Wednesday, November 16, 2011

A Non-Reducible Text in the Service of a Non-Reducible God

Texts do different things. And because they do different things, they have different characteristics. The stop sign around the corner from my house only works if it is not open to interpretation.It always comes in the same shape, size, font and color. We don't want anything subject to the whims of the reader. This text needs to be reduced to one meaning and one meaning only.

The thing about a stop sign, though, is that I never imagine a person behind the text.I don't think of an author or it doesn't make me ponder the meaning of my life in relation to the person who authorized it. I doubt this is a maxim related to texts, but their might be some sort of correlation here--the more reducible a text, the less relational it is.

So, I'm thinking that a text designed for relationship, especially a relationship over time and space, has to be more porous to meaning than a stop sign.And this might especially be true if a text were hoping to serve relationships across time and space. In other words, certain texts have the ability to communicate beyond their immediate circumstances. My grocery list from Monday is a perishable text and fairly reducible in meaning. No one will be reading it tomorrow, much less 2000 years from now, even though as grocery lists go it's a pretty good one. For a text to continue to speak to new audiences, it has to be fairly open or porous to meaning. And this might especially be true if the relationship to be secured by the text has as its subject a non-reducible subject. Like God.

Now, its conceivable that a text speaking for God might serve the same kind of purpose as a stop sign--to get people to obey certain signs.Then we might want a reducible text. But if the text speaking for God was primarily interested in sustaining across time and space relationship with a holy God, a non-reducible God, then that text might have to be fairly porous, open, interpretable, relational, or dynamic in its capacity to make meanings.

I would submit that this is what we have with the Bible: a non-reducible text in the service of relationship with a holy God.

This is not, however, how many of us have been taught to regard or use or study the Bible. Ironically, we have thought that for it to speak for God it has to be reducible to one meaning, to one interpretation. We think it has to be like a stop sign. I have a spate of books on my bookshelf dedicated to the pursuit of making the Bible hold still. I think this says more about us, particularly those of us conditioned by the modern story of human mastery, than it does about the Bible.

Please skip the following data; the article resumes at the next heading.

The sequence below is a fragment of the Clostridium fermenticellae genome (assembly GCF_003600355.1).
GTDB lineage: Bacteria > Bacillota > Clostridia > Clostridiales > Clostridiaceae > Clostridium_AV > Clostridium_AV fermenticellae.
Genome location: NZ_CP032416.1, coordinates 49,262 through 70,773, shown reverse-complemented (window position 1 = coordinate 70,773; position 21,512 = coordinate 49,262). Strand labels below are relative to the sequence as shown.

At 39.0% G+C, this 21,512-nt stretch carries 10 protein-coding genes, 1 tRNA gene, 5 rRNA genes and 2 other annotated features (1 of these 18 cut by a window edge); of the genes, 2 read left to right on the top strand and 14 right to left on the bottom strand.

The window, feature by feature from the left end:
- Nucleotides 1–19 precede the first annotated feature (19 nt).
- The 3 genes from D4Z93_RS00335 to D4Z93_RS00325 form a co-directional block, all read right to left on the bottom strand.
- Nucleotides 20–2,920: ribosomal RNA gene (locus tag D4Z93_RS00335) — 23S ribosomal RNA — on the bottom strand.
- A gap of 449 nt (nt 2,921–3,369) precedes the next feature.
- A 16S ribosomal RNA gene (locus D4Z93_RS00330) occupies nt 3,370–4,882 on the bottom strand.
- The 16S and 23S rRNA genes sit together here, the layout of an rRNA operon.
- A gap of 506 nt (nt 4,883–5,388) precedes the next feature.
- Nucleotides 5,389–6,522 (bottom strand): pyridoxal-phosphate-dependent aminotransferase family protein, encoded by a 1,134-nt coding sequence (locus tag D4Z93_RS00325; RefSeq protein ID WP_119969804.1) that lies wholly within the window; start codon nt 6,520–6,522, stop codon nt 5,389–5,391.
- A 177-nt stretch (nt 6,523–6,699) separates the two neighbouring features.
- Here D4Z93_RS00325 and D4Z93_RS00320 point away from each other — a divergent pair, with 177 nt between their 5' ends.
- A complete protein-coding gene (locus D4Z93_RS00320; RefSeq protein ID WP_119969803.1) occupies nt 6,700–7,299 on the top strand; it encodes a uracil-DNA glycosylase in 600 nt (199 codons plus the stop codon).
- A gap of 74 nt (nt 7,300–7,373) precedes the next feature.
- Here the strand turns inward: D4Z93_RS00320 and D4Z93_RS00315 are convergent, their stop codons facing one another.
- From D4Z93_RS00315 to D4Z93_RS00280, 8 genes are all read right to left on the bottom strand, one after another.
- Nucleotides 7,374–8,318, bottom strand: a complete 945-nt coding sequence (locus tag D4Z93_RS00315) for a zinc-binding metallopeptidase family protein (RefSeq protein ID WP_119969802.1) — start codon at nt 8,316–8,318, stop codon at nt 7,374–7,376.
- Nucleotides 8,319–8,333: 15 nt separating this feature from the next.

So, I'm trying to rethink all of this without overreacting, without throwing the baby out with the bathwater, without reducing things to an either/or approach. Stay tuned.

6 comments:

Warren Baldwin said...

Good use of the stop sign as an analogy, esp with the idea of an author behind it. I certainly don't see the Bible in that light.

I have many of the same books you do. They worked for me for years but now have me wondering. Can the Word of God be more dynamic than we want to allow it to be?

Looking forward to more on this.

Karen Sampson said...

Mark,very interesting. I'll be looking for more!

Lisa Gonzales-Barnes said...

Waiting for the rest of the commentary.

Ray McClendon said...
This comment has been removed by the author.
Ray McClendon said...

Love the post Mark.

It parallels some of my thoughts recently about the overarching nature of the Bible text. One non-reducible way to think about the biblical text is to view it as the 'Periodic Table' of spiritual elements--the raw material God gave us to build the spiritual world he intended for our habitation. The kingdom of God.

Just as surely as the earth contains all of these basic and varied elements he MEANT for us to discover, explore, use, and build with, the word and the Word contains all of the elements we need and are meant to take and shape and craft in our own place and time. Not to suit ourselves, but to suit God AND ourselves--to suit 'The Relationship'. We didn't perceive glass from sand or steel from ore until we had made progress to certain levels in our development. I like to think of theologians and other spiritual leaders as the 'spiritual scientists' that help us achieve new levels of accomplishment and proficiency in spirituality and Christlikeness (Eph 4).

New discoveries in scripture are the new 'raw material' and how to 'refine' them or 'synthesize' them, then combine them holistically to build new and remarkable lives, facets of the kingdom of God.

Jesus is our 'prototype'. Well, Adam was our prototype, but he chose poorly and ceased to be the 'right stuff'.

Jesus, our second Adam, chose the Father and so proved to be made of the right stuff. God took the same raw material he has given us, and produced Jesus our Lord--a true son of the kingdom of God who grew to be its Lord. And He has told us we can 'build' the same kind of life and kingdom in our time if we let him help us.

"Nothing we purpose to do will be impossible for us..." Genesis 11

(Come to think of it, Walter Brueggeman even looks like a scientist... You would too, if only you would start preaching in a lab coat and using a clip board to hold your Bible! ;o)

BTW... I'm working on a version of the Periodic Table of Spiritual Elements

;o)

Mark Love said...

Ray, Thanks for adding to the discussion. As you probably know, I like environmental metaphors for talking about many aspects of faith. I might steal this periodic table thing. I like the diversity your image brings. I do want, though, something a little more moving through time-ish. I want for their to be a way for some of these elements to go inert and for new ones to come into existence. That's why I tend toward narrative metaphors.FWIW